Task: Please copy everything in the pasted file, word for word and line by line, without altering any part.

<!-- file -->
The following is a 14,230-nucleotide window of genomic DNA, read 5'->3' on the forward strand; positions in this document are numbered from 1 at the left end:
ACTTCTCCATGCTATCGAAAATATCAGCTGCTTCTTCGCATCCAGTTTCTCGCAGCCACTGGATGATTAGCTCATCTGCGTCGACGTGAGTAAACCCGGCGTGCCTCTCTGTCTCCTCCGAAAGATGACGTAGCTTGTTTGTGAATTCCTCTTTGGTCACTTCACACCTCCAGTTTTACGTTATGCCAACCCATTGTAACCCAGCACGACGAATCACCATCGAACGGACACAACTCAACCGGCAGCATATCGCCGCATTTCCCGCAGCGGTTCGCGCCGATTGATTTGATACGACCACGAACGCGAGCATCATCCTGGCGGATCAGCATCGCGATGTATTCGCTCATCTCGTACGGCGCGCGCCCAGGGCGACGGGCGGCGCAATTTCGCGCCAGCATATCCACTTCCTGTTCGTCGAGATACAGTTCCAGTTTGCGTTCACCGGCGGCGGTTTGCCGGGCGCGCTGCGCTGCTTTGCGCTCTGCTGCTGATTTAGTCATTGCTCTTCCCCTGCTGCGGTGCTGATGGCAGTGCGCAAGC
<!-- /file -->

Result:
The following is a 14,230-nucleotide window of genomic DNA, read 5'->3' on the forward strand; positions in this document are numbered from 1 at the left end:
ACTTCTCCATGCTATCGAAAATATCAGCTGCTTCTTCGCATCCAGTTTCTCGCAGCCACTGGATGATTAGCTCATCTGCGTCGACGTGAGTAAACCCGGCGTGCCTCTCTGTCTCCTCCGAAAGATGACGTAGCTTGTTTGTGAATTCCTCTTTGGTCACTTCACACCTCCAGTTTTACGTTATGCCAACCCATTGTAACCCAGCACGACGAATCACCATCGAACGGACACAACTCAACCGGCAGCATATCGCCGCATTTCCCGCAGCGGTTCGCGCCGATTGATTTGATACGACCACGAACGCGAGCATCATCCTGGCGGATCAGCATCGCGATGTATTCGCTCATCTCGTACGGCGCGCGCCCAGGGCGACGGGCGGCGCAATTTCGCGCCAGCATATCCACTTCCTGTTCGTCGAGATACAGTTCCAGTTTGCGTTCACCGGCGGCGGTTTGCCGGGCGCGCTGCGCTGCTTTGCGCTCTGCTGCTGATTTAGTCATTGCTCTTCCCCTGCTGCGGTGCTGATGGCAGTGCGCAAGC